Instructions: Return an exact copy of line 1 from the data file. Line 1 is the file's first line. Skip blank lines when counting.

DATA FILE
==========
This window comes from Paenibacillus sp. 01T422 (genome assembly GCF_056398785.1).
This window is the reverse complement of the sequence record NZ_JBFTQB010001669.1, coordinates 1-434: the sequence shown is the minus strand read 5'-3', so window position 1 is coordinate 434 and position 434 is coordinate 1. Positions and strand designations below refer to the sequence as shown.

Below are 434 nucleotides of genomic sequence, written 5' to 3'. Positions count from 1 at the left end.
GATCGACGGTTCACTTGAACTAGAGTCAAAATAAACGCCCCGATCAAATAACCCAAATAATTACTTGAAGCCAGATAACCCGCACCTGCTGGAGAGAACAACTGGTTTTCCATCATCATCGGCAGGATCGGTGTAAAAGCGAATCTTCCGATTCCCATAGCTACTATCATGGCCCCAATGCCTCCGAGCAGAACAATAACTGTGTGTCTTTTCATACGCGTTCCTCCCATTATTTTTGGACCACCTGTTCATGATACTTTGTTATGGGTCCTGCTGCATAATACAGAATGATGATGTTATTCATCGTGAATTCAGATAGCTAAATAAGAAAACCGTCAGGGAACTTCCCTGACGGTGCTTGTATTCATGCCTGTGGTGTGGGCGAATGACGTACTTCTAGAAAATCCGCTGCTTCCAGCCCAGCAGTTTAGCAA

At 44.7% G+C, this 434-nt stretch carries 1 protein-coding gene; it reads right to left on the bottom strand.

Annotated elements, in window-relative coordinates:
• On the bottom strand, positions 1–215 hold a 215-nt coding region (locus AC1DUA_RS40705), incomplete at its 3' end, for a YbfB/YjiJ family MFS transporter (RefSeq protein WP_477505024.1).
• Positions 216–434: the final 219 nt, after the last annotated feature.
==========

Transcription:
This window comes from Paenibacillus sp. 01T422 (genome assembly GCF_056398785.1).